Leadership Theory: The Contingency Theory Of Leadership

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Contingency theory though developed by some researchers in Ohios University in 1940s but, it was popularized by Fiedler in 1967. The theory according to Fiedler (F1967) saw leadership behavior as a functions of three situational factors: leader–member relations which is the degree of confidence, trust, and respect members have in their leader; task structure which is the degree to which the job assignments are procedurized (that is, structured or unstructured); and position power which is the degree of influence a leader has over power variables such as hiring, firing, discipline, promotions, and salary increases.
Alignment with this, the following mathematical model: SL=F (L, F, and S), where SL is successful leadership, F is function of and L, F, S, are the leader, the follower and the situations respectively have increasingly gain ground in explaining leadership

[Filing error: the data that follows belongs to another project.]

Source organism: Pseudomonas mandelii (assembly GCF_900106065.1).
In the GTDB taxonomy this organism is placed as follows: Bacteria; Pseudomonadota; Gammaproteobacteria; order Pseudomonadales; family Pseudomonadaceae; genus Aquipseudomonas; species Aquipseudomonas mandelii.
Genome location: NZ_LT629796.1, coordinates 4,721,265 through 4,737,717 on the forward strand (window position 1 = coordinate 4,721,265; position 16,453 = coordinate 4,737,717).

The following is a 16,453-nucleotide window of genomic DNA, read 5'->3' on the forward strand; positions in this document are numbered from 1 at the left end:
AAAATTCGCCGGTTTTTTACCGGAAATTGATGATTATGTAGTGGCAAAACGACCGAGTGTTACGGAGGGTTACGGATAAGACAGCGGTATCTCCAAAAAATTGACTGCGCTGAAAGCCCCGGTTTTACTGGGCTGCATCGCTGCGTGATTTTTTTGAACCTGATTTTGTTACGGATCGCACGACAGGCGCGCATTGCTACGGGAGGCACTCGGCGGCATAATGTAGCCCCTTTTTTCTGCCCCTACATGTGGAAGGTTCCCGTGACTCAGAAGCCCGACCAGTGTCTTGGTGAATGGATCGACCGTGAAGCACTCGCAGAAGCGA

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Deluga (2016) also indicated that when compared to employee’s orientation in U.S., China and some other countries, the employees in French have a more bureaucratic view of leaders and are less likely to expect them to be humane and considerate. These orientations of employees in France however differ from the values/orientation of employees in Brazilian employees as Deluga (2016) findings suggested that expatriates manager leading a team in Brazil would need to be team oriented, participative, and humane as this will make them to succeed best in this
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